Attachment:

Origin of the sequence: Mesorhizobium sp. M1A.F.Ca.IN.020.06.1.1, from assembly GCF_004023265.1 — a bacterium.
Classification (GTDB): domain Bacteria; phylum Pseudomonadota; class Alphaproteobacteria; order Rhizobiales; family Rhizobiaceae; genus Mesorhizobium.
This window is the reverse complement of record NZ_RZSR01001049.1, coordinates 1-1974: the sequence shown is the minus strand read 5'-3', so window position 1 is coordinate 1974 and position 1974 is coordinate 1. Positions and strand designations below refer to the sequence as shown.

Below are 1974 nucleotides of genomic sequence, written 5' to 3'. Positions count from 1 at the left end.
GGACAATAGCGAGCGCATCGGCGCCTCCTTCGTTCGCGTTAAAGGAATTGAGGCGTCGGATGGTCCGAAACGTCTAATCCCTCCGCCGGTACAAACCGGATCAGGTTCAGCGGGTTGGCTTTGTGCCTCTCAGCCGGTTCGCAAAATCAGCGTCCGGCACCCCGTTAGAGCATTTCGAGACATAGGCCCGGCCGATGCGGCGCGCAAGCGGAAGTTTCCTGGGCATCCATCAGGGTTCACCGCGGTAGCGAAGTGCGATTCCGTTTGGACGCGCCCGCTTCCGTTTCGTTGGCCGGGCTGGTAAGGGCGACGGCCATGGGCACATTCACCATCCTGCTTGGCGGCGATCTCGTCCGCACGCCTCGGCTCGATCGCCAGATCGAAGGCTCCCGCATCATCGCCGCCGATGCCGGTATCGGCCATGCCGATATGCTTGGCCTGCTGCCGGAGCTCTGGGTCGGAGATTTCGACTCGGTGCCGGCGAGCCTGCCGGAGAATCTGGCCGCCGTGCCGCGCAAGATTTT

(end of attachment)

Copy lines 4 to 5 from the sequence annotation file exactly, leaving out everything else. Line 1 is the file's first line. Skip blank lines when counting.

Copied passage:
Below are 1974 nucleotides of genomic sequence, written 5' to 3'. Positions count from 1 at the left end.
GGACAATAGCGAGCGCATCGGCGCCTCCTTCGTTCGCGTTAAAGGAATTGAGGCGTCGGATGGTCCGAAACGTCTAATCCCTCCGCCGGTACAAACCGGATCAGGTTCAGCGGGTTGGCTTTGTGCCTCTCAGCCGGTTCGCAAAATCAGCGTCCGGCACCCCGTTAGAGCATTTCGAGACATAGGCCCGGCCGATGCGGCGCGCAAGCGGAAGTTTCCTGGGCATCCATCAGGGTTCACCGCGGTAGCGAAGTGCGATTCCGTTTGGACGCGCCCGCTTCCGTTTCGTTGGCCGGGCTGGTAAGGGCGACGGCCATGGGCACATTCACCATCCTGCTTGGCGGCGATCTCGTCCGCACGCCTCGGCTCGATCGCCAGATCGAAGGCTCCCGCATCATCGCCGCCGATGCCGGTATCGGCCATGCCGATATGCTTGGCCTGCTGCCGGAGCTCTGGGTCGGAGATTTCGACTCGGTGCCGGCGAGCCTGCCGGAGAATCTGGCCGCCGTGCCGCGCAAGATTTT